One wonders why, but the mysterium iniquitatis may never be fully answered. An abortionist in Illinois – he seems to have been the only one willing to fulfil the ghastly deed for years – kept the bodies of over two thousand fetuses – that is, babies – in his home, his car. They will now be properly buried, which is required by law in the state, even if they ironically and tragically still allow pre-born murder. After all, if the bodies should be buried, are they not human? And, if human, deserving of life? But we pray that these children may see the fullness of life, and that the morally blind ‘doctor’ see the truth before he faces his own judgement.

This reminds me, in an inverse sort of way, of the story of Stojan Adasevic, the Serbian abortionist who killed over 45,000 babies, and was one day visited in a dream by none other than Thomas Aquinas, whom he did not know and of whom he had never heard. Around the Angelic Doctor in the heavenly vision were a number of angelic children of varying ages – when Stojan asked who he was and who they were, Thomas replied with his usual brevity: “My name is Thomas Aquinas…And they are the ones you killed with your abortions”. Shaken, Dr. Adasevic after awakening committed one more abortion, on his own cousin, and the baby’s heart came out beating. He realized then and there that he had killed a human being, and never did another, and, like the late Bernard Nathanson, took up the cause of a pro-life warrior, to this day. One may always hope.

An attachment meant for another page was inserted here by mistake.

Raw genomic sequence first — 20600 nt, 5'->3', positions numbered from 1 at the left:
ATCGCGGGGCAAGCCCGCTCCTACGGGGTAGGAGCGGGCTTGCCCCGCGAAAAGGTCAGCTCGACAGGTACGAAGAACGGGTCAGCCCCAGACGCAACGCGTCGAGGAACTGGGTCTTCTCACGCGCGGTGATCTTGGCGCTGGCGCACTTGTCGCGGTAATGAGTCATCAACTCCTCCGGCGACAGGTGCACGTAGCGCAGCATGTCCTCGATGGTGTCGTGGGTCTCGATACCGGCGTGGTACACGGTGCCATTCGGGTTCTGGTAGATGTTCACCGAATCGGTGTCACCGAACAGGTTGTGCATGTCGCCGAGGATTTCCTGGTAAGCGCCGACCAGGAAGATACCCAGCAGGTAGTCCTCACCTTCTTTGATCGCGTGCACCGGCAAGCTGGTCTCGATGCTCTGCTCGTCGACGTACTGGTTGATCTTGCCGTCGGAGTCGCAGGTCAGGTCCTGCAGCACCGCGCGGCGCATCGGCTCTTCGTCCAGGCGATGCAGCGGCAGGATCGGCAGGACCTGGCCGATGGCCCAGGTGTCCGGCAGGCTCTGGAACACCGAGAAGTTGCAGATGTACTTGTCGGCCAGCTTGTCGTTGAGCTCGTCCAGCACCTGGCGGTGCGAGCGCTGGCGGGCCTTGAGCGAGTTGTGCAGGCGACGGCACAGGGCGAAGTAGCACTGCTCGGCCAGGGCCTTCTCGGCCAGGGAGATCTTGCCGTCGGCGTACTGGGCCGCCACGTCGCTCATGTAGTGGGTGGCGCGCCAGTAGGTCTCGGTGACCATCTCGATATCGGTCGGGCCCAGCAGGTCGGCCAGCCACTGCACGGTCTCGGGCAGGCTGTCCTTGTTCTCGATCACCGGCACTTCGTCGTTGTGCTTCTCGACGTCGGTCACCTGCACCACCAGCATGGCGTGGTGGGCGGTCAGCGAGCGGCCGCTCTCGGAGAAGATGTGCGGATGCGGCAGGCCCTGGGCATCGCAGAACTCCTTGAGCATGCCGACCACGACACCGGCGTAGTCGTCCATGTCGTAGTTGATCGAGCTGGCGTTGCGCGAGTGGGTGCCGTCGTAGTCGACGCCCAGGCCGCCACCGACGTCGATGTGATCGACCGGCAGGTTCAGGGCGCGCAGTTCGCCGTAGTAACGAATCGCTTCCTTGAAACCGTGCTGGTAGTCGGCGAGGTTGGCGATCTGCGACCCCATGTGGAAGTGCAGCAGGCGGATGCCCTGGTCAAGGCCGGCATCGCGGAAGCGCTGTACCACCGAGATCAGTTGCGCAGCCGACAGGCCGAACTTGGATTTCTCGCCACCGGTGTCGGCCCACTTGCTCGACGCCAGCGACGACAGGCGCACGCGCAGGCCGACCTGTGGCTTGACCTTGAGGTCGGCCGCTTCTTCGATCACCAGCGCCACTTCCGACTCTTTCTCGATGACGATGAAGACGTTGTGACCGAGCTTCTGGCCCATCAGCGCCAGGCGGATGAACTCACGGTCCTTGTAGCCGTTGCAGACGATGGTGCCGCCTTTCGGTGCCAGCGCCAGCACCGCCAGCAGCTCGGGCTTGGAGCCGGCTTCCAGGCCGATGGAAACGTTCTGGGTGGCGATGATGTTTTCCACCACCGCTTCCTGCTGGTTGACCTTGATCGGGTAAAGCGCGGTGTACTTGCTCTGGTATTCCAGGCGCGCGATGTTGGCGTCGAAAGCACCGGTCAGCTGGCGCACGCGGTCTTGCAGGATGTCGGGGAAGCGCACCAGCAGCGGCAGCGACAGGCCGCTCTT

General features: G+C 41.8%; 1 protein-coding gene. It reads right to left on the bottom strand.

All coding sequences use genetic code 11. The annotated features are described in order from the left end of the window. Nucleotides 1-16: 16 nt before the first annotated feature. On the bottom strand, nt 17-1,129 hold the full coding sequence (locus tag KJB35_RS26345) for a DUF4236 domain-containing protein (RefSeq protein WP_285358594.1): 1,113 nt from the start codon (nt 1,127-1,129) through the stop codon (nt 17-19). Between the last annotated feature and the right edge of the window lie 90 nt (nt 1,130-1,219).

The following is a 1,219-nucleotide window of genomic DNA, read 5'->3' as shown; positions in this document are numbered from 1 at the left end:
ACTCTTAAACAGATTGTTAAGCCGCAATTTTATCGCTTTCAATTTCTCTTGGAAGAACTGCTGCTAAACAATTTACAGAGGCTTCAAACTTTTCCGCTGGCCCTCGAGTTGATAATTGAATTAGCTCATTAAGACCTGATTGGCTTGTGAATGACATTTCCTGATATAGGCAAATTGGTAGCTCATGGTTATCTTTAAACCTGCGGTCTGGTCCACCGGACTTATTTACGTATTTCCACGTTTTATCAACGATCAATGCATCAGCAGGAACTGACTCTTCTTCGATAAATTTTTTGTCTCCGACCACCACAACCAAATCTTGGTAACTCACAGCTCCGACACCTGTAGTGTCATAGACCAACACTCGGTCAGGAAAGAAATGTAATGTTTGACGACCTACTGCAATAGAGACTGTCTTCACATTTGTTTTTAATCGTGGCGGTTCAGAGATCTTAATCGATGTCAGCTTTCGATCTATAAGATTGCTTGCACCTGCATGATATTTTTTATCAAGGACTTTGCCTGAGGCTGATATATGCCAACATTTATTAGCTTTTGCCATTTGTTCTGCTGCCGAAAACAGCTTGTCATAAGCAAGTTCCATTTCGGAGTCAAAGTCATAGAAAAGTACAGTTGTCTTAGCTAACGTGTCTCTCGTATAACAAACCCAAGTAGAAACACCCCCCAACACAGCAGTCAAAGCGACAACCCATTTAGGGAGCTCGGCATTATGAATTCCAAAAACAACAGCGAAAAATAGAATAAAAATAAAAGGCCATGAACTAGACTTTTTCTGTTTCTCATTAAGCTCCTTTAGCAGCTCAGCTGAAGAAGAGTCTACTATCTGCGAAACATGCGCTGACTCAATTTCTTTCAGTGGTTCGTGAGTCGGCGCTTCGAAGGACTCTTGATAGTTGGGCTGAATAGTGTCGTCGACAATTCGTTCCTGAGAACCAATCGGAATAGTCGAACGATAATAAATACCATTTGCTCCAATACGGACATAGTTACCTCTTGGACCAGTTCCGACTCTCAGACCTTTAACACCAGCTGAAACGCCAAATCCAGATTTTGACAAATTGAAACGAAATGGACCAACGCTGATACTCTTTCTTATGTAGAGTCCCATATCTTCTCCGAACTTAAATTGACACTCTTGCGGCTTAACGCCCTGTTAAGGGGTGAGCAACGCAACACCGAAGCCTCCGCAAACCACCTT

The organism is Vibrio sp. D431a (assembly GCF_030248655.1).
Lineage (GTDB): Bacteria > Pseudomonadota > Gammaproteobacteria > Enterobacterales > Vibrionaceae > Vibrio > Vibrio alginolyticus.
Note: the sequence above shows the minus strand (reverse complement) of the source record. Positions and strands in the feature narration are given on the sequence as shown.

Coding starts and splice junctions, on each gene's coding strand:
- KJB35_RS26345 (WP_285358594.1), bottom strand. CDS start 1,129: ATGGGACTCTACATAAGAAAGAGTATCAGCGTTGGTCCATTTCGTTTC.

And while on hope, I had never heard of Caroline Flack, nor of the shows she hosted, her media presence, but was saddened to hear of her recent suicide, which struck me in a particular way. I glanced at the trajectory of her life – a series of failed romances, including Prince Harry; constant exposure by the press; keeping up appearances for her fans; and, most recently, an assault charge against her boyfriend, not long after her 40th birthday. Was she looking for love? For children and family life?  There are so many that seek the apparent good, but know not, and never are given, the true good. I know not if she had faith, but we may hope that whatever of the truth she did have, she reached out to in the end. As we witness the growing encroachment of euthanasia – the apparent ‘easy way out’ – we should recall with the full firmness our faith offers that taking one’s life is always a tragic thing, so if you hear of anyone leaning that way, reach out to them, pray for and even with them, and, remember, each stage of life has its own joys, and one may always begin to do the good that God wills, which may be done in a short or long space, as the parable of the workers in the field – one hour or twelve hours – makes clear.

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